Somebody told me once, ‘don’t break more than one law at a time, and you’ll be alright.” If you think about it, and have ever gotten yourself arrested for something, there was probably several other charges that went along with it, or at least led to it. Those can be bargaining chips in court, but best to avoid it altogether if possible. Humor and legal advice aside, that’s pretty good I think, and food for good story line. Shit keeps piling up and soon enough, if in it, you’re gonna sink or get out of it. Either some is going to stick on ya.

There’s a plot for ya.

Me, I like the kind of crime stories that nobody sees coming, not so much urban crime stories. I live near Chicago, so hearing about 80 murders over this last 4th of July weekend only got a, grunt from me. That’s sad but the news tells about it like the damn weather, just people killing people, most of which are accidental. It’s crazy, but it doesn’t have much impact on me anymore. And drug murders too, you can see that coming miles away, and kinda falls short with me too. There are of course exceptions to all. It’s all in how its delivered.

No, the ones that interest me are the ones that creep into Mayberry on an empty box car when no one’s looking. Or, the ones birthed through oppression, depression, or religion, whatever. The ones that strike at the comfortable and seemingly content, the everyday working wives, husbands and families that have some demons boiling and building over years or even generations and finally, somebody just fucking blows somebody else, or everybody else, away, and a town, a family, a son or daughter, is left with the damage done. What are they gonna do now? That shit hangs around. Psychological crimes of the extremely fucking fed up.

There’s a title for ya.

I’m getting a little carried away, but those rural urban tales of transient killers, bodies and bloody messes found in farm houses, abusive husbands finally getting theirs with an axe, are the stories that shook my little Converses’ when I was growing up. Probably has something to do with a rural upbringing and my overly paranoid mother being a child through the depression. But that’s what gets the hair on my neck up.

Dialogue and prose too, I’m an addict for clever, realistic dialogue, and good prose, no matter what the genre, story, plot, action or lack of. None of that shit matters to me if the words just lay there. Even though a lot of crime fiction is written from the school of less is more and that’s good, I still like a nice balance of prose, story and dialogue. And I like characters I can relate to, and language I can understand. That everybody understands, and uses every day.

But as for mine, if I’m known by anybody reading this at all, it’s probably not as a “crime writer.” I’ve written 5 novels and a couple handfuls of short stories. None of which have bought me an island, by the way, and none you could really tag a specific genre on, until now. My new one, The Rain King, out last week, is in fact a crime novel, of a western noir flavor with some supernatural elements thrown in, that at the time helped me get through that mine field of cliché’ that we so often find in the traditional American Western. Ok, Maybe that’s not like, specific, genre, but close. It’s crime and it’s a western.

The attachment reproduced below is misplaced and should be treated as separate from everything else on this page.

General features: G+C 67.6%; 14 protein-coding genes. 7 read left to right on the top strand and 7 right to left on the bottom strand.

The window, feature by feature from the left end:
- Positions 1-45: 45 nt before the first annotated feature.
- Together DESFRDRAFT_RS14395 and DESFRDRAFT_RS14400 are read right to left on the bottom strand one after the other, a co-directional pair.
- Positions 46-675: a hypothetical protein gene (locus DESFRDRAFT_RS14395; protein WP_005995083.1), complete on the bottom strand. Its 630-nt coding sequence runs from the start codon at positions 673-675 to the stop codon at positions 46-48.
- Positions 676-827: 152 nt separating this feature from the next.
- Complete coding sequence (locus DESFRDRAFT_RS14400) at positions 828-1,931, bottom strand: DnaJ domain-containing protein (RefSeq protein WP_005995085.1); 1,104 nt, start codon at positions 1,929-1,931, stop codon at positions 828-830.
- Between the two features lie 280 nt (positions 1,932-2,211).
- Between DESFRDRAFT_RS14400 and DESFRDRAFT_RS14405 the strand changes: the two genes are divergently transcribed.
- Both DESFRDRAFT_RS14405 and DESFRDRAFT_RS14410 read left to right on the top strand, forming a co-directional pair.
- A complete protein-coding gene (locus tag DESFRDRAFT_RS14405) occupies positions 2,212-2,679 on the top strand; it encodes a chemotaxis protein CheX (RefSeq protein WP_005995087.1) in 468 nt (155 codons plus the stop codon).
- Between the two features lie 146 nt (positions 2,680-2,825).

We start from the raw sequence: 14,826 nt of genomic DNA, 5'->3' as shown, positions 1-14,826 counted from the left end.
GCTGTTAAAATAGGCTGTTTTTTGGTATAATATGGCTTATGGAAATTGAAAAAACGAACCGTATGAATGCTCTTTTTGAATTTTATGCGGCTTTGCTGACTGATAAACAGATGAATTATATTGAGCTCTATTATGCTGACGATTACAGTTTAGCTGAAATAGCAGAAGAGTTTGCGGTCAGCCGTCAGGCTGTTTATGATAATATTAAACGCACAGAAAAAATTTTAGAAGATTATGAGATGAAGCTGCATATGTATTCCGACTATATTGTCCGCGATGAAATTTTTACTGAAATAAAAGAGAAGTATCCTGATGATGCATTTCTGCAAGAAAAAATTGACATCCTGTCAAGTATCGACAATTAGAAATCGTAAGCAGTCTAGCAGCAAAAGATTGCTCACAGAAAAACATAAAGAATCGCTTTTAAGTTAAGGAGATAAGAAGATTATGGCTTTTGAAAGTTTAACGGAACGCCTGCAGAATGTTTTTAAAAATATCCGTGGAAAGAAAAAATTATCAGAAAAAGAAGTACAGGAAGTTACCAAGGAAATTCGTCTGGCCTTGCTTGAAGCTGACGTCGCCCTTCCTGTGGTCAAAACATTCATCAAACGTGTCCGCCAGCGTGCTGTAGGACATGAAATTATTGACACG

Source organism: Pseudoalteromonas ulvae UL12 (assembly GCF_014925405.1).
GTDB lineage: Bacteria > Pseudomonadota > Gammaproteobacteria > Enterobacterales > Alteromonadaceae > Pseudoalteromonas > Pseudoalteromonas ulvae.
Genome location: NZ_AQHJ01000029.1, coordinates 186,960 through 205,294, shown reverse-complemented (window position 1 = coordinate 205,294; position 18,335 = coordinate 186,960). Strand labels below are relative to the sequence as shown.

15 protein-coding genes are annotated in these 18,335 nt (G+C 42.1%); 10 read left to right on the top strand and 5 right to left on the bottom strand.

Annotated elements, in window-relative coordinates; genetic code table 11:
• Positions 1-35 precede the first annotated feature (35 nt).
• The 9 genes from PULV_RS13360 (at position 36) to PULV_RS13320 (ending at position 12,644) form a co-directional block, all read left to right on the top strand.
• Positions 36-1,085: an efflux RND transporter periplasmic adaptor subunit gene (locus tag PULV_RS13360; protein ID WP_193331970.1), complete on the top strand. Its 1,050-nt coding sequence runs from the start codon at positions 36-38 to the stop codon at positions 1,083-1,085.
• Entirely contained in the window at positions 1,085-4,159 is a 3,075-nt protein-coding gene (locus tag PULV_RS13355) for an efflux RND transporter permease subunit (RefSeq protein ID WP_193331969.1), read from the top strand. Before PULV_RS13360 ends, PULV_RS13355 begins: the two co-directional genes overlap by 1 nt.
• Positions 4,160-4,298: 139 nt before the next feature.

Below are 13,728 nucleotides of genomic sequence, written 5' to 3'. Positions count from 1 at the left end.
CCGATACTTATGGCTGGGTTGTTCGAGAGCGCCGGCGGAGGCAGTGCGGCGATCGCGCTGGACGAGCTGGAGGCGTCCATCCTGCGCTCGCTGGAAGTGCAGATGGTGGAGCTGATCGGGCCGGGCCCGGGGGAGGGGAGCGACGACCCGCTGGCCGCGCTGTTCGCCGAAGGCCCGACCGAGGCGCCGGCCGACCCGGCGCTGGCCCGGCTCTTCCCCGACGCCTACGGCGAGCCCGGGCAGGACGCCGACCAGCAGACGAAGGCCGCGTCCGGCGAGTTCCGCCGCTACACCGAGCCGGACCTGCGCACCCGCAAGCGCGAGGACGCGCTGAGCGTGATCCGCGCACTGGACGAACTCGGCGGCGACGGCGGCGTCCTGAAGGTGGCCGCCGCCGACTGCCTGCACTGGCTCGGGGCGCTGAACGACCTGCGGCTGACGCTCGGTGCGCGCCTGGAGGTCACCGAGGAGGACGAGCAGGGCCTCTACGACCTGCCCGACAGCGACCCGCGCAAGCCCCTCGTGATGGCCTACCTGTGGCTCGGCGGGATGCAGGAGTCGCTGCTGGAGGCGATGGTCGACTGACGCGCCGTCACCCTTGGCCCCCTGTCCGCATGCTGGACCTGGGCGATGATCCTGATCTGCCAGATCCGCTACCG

I had never written a western before, but I wanted to see what I could do with it. It was fun, but really hard. I’m no historian and I’m a lazy bitch for research, and again, those fucking mine fields of cliché. It really sucks to try and move about in a world that’s been so trampled on looking for something new and original. I don’t know if I pulled it off. I did my best. It’s like The Unforgiven, on acid.
I didn’t want it to be just another western, so it took about 3 years. I had given up on it so many times I lost count. I had written 2 books during that same period. Driving Alone, a southern gothic novella which Spinetingler was gracious enough to nominate for the best novella award,(it didn’t win, but still cool) about 8 or 10 short stories that can be found here and there, and Summerfield, another novel, which I’m still working on and don’t want to talk about.

Also, Driving Alone was rereleased earlier this year as part of a collection of my short stories. So I’m pleased with that and will probably make it available again as a stand-alone novella later on.

But I kept coming back to The Rain King now and then and finding things I thought worth pursuing. Also, past a certain point, I hate giving up on a story. I guess I don’t like the idea of it beating me. So I finished it, it’s done, behind me, or ahead of me, depending on how you look at it, and I thought it turned out good, so I’m spending a few weeks promoting it.

It’s poetically odd, dark, a little weird, and I took a lot of chances with style that may not please some of the more grizzled vets of the craft, but I like that about it. Playing it safe bores the shit out of me. I like to think of it as, experimental, very modern. It’s fiction with some real characters in there moving about in an alternate history. I’m not sure at this point what damage I’ve done. It’s been out a week and it’s selling a few, jumping up the amazon ranking (which I have no idea what that means or how it works) and has picked up a couple good reviews so far. That’s always nice to see.

They tell me there’s not a big demand for westerns right now and that’s ok. I assure you it’s not, Lonesome Dove or Dances with Wolves. Those books are terrific, but The Rain King is not that.